On DVD & Blu-Ray: April 21, 2020


As an individual who holds a special place in their heart for what was the pinnacle of everything a sixteen year-old boy could want from a movie it always felt something like destiny that Bad Boys II arrived in theaters eight years after the original in the summer of 2003 shortly after I turned sixteen. Bad Boys II was undoubtedly one of the first R-rated features I saw in theaters and I saw it simply on the basis of loving both Will Smith and Martin Lawrence (I'd bought the DVD of Lawrence's live stand-up show, Runteldat, the year before and Smith had always felt near and dear to me as my dad exposed myself and my siblings to The Fresh Prince and Jazzy Jeff's records at such a young age that they would lead to my brothers and I performing his songs at our elementary school talent shows) and so, with no point of reference for why there was a roman numeral in the title I saw Bad Boys II multiple times that summer. The fact it was a sequel to a movie I hadn't seen didn't matter. What I witnessed was Lawrence and Smith unhinged and completely free to do, say and act however they wanted and while I didn't yet know who Michael Bay was I can remember thinking after seeing Bad Boys II that I loved the style of the movie; not just the grandiosity of it, but the saturated look of every moment as we didn't just take it at face value that the movie took place in Miami because the movie made us feel like we were IN Miami...and the movement of the camera-while calling attention to itself, certainly-was still some of the coolest, most inventive camera work I'd seen up until that point. Cut to seventeen years later and for one reason or another a third Bad Boys film never materialized until now. Is it kind of a shame Smith and Lawrence didn't make another Bad Boys flick in their forties thus saving the appropriate title of Bad Boys For Life for the fourth installment that could very well be the film we now have as the third in the series instead? Yeah, it's kind of a bummer, but the extended break also admittedly marks the return of Lawrence and Smith to the big screen as these characters as something truly special and something that-just as I'm beginning to genuinely feel older and rapidly approaching the age Smith was when he made Bad Boys II-no other franchise could have done at this moment in time as Bad Boys for Life both takes me back to what it felt like during that youthful summer when the sun never felt like it would set while also bringing me into the present and reminding me how critical it is that we keep moving forward and don't get too caught up in the past. Full review here. Video review here. B-

Given my 1987 born ass has always been a fan of writer/director Guy Ritchie's (Lock, Stock and Two Smoking Barrels, Snatch, RocknRolla) post-Tarantino style that pummels you with said style until you are essentially forced by submission into appreciating it one wouldn't be wrong in recognizing that Ritchie has strayed from that which made him a star in the late nineties/early aughts as his most recent, studio-centric efforts (King Arthur and Aladdin) have not only leaned toward the more conventional in their style, but also in their storytelling. 2015's The Man from U.N.C.L.E. was our first glimpse at the next step in Ritchie's evolution as it was meant to be (no, I didn't see Revolver, but have heard terrible, terrible things) delivering an action/spy thriller very much in line with the attitude of his earlier work while possessing a more refined, more finessed outward style. If the Robert Downey Jr./Jude Law Sherlock Holmes films were the apex of early Ritchie style with a big studio mentality then The Man from U.N.C.L.E. was Ritchie evolving before our eyes and taking it a couple of steps further than he needed to just to ensure us he was in fact maturing. With his return to form as it were though, Ritchie's The Gentlemen finds the filmmaker striking the best balance yet between his past and his contemporary status among his contemporaries. A more subdued and self-aware English gangster romp than his first few features, The Gentlemen compiles many of Ritchie's most recognizable tropes including classic English geezer names and clever overlapping narratives, but most importantly it retains the sense of fun those early films were regarded for as The Gentlemen's pomp and wit are at full exposure more so in the characters than they are anything having to do with the double-crossing, drug-dealing plot we've seen and heard countless times before. Video review here. B-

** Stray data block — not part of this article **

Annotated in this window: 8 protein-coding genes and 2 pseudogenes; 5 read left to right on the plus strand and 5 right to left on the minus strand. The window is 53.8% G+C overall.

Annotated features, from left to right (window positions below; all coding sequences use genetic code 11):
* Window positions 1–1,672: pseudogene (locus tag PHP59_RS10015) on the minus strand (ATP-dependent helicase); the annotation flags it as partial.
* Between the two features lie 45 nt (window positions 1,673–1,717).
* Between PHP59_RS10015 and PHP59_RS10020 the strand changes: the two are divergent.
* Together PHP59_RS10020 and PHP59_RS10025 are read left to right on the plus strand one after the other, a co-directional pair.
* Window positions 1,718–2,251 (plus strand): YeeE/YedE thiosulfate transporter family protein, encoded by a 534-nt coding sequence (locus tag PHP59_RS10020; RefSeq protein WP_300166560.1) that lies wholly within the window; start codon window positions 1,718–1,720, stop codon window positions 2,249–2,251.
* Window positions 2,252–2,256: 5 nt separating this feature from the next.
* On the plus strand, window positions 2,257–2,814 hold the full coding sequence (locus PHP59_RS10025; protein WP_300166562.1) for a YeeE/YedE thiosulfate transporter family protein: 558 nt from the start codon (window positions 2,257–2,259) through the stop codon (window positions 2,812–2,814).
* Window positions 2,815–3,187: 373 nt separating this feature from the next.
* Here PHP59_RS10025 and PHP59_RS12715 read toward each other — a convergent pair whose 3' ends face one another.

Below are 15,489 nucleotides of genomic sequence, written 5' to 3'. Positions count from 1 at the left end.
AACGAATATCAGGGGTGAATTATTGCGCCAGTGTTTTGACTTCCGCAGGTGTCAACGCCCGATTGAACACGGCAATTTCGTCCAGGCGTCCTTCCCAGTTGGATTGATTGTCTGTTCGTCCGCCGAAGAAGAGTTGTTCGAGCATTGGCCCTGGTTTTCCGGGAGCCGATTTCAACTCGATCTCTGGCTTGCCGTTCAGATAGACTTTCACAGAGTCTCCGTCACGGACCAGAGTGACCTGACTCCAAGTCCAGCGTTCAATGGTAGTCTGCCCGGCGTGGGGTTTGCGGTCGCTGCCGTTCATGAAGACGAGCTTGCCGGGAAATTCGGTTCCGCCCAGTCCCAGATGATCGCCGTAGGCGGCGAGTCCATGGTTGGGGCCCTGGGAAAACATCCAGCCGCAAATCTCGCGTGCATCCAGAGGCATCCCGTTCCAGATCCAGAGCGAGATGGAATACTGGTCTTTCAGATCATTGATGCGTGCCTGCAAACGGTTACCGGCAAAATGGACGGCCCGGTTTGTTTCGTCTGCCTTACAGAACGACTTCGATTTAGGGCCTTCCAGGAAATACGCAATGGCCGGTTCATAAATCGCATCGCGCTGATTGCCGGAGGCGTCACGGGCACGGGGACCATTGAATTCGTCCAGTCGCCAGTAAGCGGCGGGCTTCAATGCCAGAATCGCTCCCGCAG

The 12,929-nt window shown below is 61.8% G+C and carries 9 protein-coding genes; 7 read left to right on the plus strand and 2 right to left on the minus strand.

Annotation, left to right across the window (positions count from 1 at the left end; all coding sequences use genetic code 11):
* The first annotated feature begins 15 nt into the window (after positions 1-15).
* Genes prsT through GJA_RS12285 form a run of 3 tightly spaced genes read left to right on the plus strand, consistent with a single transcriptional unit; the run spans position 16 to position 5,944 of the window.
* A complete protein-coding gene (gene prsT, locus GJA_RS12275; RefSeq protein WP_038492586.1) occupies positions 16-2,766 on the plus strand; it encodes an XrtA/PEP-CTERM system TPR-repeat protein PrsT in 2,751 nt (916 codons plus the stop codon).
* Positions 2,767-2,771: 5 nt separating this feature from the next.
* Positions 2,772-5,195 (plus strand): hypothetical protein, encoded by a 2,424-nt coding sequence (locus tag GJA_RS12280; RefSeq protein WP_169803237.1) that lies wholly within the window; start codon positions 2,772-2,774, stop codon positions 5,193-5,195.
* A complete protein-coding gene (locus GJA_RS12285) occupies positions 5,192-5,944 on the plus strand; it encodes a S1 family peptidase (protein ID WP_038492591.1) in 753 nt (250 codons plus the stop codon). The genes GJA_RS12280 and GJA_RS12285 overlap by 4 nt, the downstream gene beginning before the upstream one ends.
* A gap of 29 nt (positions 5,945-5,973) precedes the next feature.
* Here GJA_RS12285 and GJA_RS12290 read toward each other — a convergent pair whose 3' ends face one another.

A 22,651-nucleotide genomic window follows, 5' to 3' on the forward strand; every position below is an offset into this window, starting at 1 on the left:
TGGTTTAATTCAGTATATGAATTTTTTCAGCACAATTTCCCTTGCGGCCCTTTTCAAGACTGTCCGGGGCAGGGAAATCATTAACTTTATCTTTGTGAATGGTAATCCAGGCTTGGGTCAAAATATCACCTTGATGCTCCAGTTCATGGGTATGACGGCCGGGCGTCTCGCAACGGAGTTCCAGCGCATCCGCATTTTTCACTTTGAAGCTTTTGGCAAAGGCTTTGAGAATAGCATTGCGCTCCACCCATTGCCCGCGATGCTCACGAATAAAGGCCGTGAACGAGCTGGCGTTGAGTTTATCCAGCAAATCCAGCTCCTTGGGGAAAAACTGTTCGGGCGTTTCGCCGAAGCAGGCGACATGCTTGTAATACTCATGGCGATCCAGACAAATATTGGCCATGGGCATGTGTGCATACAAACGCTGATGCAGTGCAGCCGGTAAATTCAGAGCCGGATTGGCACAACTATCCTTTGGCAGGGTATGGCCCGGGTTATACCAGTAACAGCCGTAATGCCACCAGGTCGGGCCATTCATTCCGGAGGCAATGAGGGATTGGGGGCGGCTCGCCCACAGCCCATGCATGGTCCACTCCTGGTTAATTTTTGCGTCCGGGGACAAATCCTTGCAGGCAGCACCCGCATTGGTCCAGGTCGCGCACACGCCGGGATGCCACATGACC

If we were to equate Like A Boss with Girls Trip then that would mean Natasha Rothwell is Like A Boss's Tiffany Haddish.

Give this woman all the roles and Groupon endorsements. C-













Writer/director Todd Robinson directs Sebastian Stan, Samuel L. Jackson, Christopher Plummer, William Hurt, Ed Harris, Bradley Whitford and Peter Honda in The Last Full Measure, a story that follows how Airman William H. Pitsenbarger, Jr. (Jeremy Irvine) was awarded the nation's highest military honor for his actions on the battlefield thirty-four years after his death.












The Turning stars a list of promising young talent in Mackenzie Davis, Finn Wolfhard, Brooklynn Prince as well as Joely Richardson about a young governess who is hired by a man who has become responsible for his young nephew and niece after their parents' deaths. This is noted as a modern take on Henry James' novella "The Turn of the Screw," but outside of some love for Stranger Things' Wolfhard this horror flick barely made a peep in January.

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